Personal data, intellectual property and consumer law: their challenges in the metaverse

Article MetaversThe concept of Metaverse is nothing new. This term was first introduced by Neal Stephenson, in his science-fiction novel  “Snow Crash” as a “form of human life and communication in a virtual three-dimensional space through a digital avatar”. As of today, this new world is no more science-fiction but part of our world.

Thus, this new virtual world raises some legal issues as to its use, especially when it comes to personal data, intellectual property and consumer law.

The metaverse is a 3D virtual world. Within this universe, users can live a complete immersive experience since they all can interact, buy, sell products, sell lands, etc.

The metaverse is a world full of opportunities as well as a world still in development. As a matter of facts, more and more individuals and companies have jumped into this new world where they both experience a unique experience. Because this is a virtual world, it is of legal interest and certain questions need to be raised.



What will be the applicable privacy laws in the metaverse?

When Facebook changed its name to Meta and introduced their vision of Metaverse, the trust people could have had toward the metaverse shifted. Thus, just as in the real world, the issue of personal data has an important place in the metaverse.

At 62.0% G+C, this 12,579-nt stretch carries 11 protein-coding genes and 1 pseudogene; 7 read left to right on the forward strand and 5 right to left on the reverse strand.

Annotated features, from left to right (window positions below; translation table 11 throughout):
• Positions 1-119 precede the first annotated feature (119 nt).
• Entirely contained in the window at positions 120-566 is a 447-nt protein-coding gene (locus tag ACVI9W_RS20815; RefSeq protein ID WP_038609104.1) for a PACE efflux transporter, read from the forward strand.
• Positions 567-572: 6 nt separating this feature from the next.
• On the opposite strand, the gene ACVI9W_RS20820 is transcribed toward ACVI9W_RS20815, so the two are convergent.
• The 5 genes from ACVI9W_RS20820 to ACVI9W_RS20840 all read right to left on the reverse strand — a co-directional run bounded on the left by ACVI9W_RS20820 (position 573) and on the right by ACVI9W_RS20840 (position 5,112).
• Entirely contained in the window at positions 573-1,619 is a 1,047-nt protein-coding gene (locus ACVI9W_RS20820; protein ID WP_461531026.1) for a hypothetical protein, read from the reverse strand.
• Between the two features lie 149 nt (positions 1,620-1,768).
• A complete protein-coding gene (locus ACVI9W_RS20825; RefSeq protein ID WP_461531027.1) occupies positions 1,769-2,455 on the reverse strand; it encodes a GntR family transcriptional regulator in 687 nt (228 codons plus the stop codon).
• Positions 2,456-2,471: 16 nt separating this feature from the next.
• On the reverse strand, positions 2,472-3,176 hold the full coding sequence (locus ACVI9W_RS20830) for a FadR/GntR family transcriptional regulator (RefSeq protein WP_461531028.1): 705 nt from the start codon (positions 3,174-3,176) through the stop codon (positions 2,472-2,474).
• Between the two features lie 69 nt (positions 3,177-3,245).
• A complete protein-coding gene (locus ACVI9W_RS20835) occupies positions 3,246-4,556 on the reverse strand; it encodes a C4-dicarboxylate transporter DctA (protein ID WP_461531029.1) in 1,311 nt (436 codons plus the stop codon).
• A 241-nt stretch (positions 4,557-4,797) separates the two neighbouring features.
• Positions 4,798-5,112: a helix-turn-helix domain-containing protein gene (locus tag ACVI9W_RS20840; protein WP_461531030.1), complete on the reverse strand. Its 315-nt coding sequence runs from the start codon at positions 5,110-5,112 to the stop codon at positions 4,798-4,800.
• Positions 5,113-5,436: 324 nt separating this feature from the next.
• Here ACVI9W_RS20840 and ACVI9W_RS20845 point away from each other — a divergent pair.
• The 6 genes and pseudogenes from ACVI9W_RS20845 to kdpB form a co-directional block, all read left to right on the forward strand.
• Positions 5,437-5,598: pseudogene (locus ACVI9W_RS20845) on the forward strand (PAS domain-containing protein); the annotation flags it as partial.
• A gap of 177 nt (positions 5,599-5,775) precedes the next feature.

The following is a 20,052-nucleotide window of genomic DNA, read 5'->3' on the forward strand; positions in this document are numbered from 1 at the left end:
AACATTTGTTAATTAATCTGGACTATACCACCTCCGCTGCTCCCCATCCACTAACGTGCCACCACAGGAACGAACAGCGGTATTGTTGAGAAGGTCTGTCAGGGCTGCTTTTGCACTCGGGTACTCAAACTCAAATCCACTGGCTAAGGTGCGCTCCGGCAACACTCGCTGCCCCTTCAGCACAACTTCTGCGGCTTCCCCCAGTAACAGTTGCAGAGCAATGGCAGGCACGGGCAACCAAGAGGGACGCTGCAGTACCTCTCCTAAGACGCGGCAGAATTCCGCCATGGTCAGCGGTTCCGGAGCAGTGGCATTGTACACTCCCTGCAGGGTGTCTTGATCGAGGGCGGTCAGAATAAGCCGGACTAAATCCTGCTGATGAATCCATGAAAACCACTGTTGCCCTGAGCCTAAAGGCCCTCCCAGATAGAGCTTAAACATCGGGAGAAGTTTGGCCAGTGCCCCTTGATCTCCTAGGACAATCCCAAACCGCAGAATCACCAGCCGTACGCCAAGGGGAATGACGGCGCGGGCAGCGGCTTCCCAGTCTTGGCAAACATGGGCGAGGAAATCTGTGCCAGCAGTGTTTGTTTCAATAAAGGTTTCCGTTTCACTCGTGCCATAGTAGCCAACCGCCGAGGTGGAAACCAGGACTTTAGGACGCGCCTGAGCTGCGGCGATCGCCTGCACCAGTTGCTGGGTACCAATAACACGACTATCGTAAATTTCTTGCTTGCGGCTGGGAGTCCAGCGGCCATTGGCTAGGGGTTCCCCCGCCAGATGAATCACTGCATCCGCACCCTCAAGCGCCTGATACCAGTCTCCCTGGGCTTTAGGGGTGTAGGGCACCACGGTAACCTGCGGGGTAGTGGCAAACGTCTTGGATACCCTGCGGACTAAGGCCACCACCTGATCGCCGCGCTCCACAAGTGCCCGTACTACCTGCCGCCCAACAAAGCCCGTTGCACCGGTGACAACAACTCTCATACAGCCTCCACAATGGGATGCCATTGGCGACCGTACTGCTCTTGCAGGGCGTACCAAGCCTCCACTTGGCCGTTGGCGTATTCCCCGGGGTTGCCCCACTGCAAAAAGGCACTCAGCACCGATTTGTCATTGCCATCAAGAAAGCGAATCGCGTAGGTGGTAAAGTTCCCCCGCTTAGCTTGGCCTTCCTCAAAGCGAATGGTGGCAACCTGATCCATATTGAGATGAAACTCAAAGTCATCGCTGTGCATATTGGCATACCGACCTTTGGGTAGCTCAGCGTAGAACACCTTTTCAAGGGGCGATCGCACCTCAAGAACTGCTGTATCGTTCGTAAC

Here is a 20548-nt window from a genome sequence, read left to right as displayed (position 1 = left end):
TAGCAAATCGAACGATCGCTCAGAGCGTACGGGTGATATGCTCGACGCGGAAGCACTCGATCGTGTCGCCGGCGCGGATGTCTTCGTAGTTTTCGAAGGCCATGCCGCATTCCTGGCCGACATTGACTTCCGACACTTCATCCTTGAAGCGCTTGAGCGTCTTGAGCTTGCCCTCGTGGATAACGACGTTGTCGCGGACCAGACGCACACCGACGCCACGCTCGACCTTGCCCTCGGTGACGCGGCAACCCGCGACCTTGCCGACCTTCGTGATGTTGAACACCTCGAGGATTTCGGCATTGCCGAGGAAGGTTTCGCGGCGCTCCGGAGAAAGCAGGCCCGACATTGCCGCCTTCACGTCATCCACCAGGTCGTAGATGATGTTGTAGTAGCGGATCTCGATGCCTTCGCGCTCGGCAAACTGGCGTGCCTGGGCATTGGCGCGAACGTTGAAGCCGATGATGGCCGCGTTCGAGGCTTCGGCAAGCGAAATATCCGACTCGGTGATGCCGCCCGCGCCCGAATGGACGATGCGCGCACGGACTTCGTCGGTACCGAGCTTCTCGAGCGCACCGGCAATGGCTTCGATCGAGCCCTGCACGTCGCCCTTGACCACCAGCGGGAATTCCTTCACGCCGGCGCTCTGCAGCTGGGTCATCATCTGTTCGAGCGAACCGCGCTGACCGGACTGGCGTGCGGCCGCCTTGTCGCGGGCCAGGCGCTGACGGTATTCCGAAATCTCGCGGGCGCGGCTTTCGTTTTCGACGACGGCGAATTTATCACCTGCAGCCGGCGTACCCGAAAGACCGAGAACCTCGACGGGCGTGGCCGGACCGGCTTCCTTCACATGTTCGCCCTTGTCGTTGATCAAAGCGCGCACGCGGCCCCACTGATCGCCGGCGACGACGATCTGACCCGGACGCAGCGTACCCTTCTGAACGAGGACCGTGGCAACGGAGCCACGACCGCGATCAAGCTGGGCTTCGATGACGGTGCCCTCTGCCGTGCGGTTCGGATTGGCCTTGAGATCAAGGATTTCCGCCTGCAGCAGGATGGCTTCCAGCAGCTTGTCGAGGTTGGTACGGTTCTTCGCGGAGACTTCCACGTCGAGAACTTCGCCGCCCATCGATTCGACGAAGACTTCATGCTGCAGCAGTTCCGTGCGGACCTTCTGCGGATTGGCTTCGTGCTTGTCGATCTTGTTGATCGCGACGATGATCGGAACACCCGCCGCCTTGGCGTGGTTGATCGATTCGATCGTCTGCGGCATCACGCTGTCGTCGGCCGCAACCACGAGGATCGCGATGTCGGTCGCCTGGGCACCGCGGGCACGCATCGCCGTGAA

In a more general way, the virtual world is only a reflection of the real world. At the very least, it can be an improved version of reality.  As this world is virtual , the use of data becomes a major issue. As the data collected is different than in real world that involves numerous amount of information concerning the user, especially through their avatars as users are accurately represent by their avatars. Through their avatars, facial expressions, gestures or types of reactions that a person might have during their interactions in the metaverse can be collected.

 Because  facial expressions, gestures, or interactions can be collected, the traceability of users will be even more advanced than in the real world.

The European Union has the user’s data protected from being collected without their consent with the applicability of the General Data Protection Regulation (GDPR). Now the question is does the GDPR apply in the metaverse? Can the GDPR protect European nationals?

As per the Article 4 (1) of GDPR gives a broad definition of “personal data”. According to article 4(1), personal data is  any information which are related to an identified or identifiable natural person.

From this definition, the GDPR can indeed be applied in the metaverse. As the personal data is defined in a broad way, even indirect data can be considered as personal data. Therefore, as soon as a gesture or facial expression can be traced back to a person, it will be considered as personal data.

However, what about the territorial application of the GDPR? In fact, this Regulation only protects users when they are within the European Union.  Yet,  the metaverse, by definition, is a world without any borders.


Is Metaverse, facilitating counterfeiting?